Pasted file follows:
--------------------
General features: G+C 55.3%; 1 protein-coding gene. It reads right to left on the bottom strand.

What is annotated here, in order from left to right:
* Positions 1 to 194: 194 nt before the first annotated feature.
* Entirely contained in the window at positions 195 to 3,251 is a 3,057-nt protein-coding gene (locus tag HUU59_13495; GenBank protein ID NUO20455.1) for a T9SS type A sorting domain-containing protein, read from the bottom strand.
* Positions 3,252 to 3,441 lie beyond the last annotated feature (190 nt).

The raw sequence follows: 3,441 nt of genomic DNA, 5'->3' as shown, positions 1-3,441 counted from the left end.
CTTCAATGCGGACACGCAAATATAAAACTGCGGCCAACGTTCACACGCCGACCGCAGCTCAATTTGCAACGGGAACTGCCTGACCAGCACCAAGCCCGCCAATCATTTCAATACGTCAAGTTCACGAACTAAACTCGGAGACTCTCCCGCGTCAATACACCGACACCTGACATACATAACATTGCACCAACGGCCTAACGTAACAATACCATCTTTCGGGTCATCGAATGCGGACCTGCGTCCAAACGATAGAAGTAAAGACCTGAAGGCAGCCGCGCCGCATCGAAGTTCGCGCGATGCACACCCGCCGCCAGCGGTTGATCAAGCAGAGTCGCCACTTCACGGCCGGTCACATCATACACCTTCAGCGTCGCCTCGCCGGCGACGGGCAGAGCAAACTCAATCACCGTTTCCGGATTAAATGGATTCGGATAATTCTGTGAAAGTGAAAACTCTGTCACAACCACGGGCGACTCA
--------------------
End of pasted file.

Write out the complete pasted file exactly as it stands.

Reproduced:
General features: G+C 55.3%; 1 protein-coding gene. It reads right to left on the bottom strand.

What is annotated here, in order from left to right:
* Positions 1 to 194: 194 nt before the first annotated feature.
* Entirely contained in the window at positions 195 to 3,251 is a 3,057-nt protein-coding gene (locus tag HUU59_13495; GenBank protein ID NUO20455.1) for a T9SS type A sorting domain-containing protein, read from the bottom strand.
* Positions 3,252 to 3,441 lie beyond the last annotated feature (190 nt).

The raw sequence follows: 3,441 nt of genomic DNA, 5'->3' as shown, positions 1-3,441 counted from the left end.
CTTCAATGCGGACACGCAAATATAAAACTGCGGCCAACGTTCACACGCCGACCGCAGCTCAATTTGCAACGGGAACTGCCTGACCAGCACCAAGCCCGCCAATCATTTCAATACGTCAAGTTCACGAACTAAACTCGGAGACTCTCCCGCGTCAATACACCGACACCTGACATACATAACATTGCACCAACGGCCTAACGTAACAATACCATCTTTCGGGTCATCGAATGCGGACCTGCGTCCAAACGATAGAAGTAAAGACCTGAAGGCAGCCGCGCCGCATCGAAGTTCGCGCGATGCACACCCGCCGCCAGCGGTTGATCAAGCAGAGTCGCCACTTCACGGCCGGTCACATCATACACCTTCAGCGTCGCCTCGCCGGCGACGGGCAGAGCAAACTCAATCACCGTTTCCGGATTAAATGGATTCGGATAATTCTGTGAAAGTGAAAACTCTGTCACAACCACGGGCGACTCA